Internet Vacancy Index – Methodology


Overview

The Internet Vacancy Index (IVI) is a monthly data series measuring online job advertisements, compiled by the National Skills Commission (NSC).

IVI data count job advertisements newly lodged on the SEEK, CareerOne and Australian JobSearch online job boards during the reference month.

These job advertisements are coded to a fine level of detail by the NSC, with data available by occupational groups (down to the 4-digit ANZSCO level), skill level groups and by state or territory, as well as a best-fit regional geographical structure.

The IVI is the only publicly available source of detailed information of this kind.

To view the latest data return to the detailed Internet Vacancy Index page


Scope

All job advertisements newly lodged on the contributing job boards for vacancies within Australia during the reference month fall within scope of the IVI.

IVI monthly results have been compiled into a time series that dates back to January 2006.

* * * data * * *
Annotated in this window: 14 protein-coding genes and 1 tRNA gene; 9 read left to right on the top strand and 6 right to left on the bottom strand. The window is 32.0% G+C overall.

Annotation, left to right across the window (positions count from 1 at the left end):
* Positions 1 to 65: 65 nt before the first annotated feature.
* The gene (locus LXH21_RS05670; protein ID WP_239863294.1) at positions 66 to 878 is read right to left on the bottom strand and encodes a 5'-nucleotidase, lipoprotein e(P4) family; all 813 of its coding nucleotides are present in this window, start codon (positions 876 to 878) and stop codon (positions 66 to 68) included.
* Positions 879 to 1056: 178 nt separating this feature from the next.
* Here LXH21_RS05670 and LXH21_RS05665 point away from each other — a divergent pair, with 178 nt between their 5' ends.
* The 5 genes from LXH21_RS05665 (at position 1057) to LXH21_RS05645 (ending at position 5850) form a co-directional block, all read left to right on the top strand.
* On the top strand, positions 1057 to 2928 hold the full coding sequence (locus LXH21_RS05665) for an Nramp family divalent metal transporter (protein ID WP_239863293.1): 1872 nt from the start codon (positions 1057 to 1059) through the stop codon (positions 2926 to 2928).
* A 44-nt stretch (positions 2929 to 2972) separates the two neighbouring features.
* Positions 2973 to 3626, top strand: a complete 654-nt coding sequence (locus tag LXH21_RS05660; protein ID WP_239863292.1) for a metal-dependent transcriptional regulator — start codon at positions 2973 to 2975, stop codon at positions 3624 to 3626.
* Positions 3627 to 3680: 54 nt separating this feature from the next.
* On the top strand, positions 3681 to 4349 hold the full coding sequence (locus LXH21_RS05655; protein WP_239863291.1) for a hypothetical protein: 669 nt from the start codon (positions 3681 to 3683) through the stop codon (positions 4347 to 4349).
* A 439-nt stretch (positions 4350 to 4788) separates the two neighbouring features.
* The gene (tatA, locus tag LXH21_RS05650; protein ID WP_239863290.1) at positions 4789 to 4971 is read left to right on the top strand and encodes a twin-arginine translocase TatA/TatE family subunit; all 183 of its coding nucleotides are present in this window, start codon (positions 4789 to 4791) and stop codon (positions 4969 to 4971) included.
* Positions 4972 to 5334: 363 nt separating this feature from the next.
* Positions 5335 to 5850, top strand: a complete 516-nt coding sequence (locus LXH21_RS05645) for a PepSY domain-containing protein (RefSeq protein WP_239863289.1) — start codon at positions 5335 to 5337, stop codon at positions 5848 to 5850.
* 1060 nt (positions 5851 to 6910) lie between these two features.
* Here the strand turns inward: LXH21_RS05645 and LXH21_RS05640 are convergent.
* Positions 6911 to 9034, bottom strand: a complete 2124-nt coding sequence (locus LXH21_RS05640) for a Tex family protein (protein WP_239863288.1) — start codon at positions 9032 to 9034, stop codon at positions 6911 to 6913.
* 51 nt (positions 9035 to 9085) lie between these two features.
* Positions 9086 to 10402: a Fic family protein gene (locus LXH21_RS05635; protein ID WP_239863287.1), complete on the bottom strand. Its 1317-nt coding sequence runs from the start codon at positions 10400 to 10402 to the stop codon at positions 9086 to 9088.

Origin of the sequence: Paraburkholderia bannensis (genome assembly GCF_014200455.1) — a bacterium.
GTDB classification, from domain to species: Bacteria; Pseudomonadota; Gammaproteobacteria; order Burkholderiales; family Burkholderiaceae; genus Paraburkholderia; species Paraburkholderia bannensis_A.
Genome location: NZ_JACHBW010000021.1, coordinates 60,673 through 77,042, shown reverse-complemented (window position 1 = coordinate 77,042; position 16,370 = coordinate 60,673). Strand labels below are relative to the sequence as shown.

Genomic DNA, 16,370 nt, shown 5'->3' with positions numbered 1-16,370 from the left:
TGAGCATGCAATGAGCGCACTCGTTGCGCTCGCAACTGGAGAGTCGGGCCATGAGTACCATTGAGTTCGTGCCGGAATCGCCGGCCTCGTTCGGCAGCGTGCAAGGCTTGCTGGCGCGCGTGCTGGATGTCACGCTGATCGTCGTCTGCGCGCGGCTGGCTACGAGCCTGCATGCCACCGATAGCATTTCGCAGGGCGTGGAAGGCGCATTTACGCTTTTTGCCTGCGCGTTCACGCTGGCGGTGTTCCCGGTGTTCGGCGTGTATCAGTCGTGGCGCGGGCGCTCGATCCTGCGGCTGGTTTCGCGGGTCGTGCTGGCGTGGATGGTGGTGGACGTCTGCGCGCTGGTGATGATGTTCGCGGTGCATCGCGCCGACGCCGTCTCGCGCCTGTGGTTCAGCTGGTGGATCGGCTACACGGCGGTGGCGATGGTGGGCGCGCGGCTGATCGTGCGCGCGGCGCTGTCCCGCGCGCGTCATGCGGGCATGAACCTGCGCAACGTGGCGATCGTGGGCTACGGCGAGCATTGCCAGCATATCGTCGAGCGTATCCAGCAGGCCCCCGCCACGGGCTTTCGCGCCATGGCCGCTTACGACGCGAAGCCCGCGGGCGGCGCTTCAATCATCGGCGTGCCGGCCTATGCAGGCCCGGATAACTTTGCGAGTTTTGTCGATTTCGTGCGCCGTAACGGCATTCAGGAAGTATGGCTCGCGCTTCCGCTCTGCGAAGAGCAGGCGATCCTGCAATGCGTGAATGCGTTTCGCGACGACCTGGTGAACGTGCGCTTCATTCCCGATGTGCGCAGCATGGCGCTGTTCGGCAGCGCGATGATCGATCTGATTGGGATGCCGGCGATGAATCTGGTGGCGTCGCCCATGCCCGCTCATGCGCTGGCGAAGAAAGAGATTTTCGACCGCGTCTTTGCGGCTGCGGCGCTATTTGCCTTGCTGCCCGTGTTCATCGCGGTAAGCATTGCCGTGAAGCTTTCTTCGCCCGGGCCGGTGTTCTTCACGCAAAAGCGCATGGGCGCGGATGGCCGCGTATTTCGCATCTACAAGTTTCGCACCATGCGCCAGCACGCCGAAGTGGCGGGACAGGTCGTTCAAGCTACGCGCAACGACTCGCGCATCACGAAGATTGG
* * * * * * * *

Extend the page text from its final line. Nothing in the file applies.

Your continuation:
• The regional series was added to the IVI in 2010, hence regional IVI results are not available prior to that time.

The IVI is based on administrative data provided by contributing job boards and, as such, is not subject to the sampling error present in survey-based estimates.

The IVI can be used as a proxy for the level of Australian recruitment activity and an indicator for labour demand, however there are some important conceptual limitations described following that can help you to best understand the data.


Conceptual limitations

The IVI does not reflect the total number of job advertisements in the Australian labour market.

    • The IVI does not account for jobs advertised through other online job boards, employer websites, social media, newspapers, or other informal methods such as word of mouth.
    • The IVI does not take account of multiple positions being advertised in a single job advertisement.

Job vacancies and job advertisements are different. Some employment opportunities are not advertised by employers, who may instead fill their vacancies via internal promotion or alternative recruitment methods.

Online job advertisements can be slightly biased towards higher skilled positions. Employers with lower skilled vacancies tend to use informal recruitment methods like social media or word of mouth more regularly (see NSC Recruitment Experience and Outlook Survey findings).


 


Coding process

As part of the NSC’s IVI data preparation process, job advertisements are coded to:

  • Occupation at the 4-digit ANZSCO (Australian and New Zealand Standard Classification of Occupations) level of detail.

For more information on the ANZSCO framework, visit the ABS website.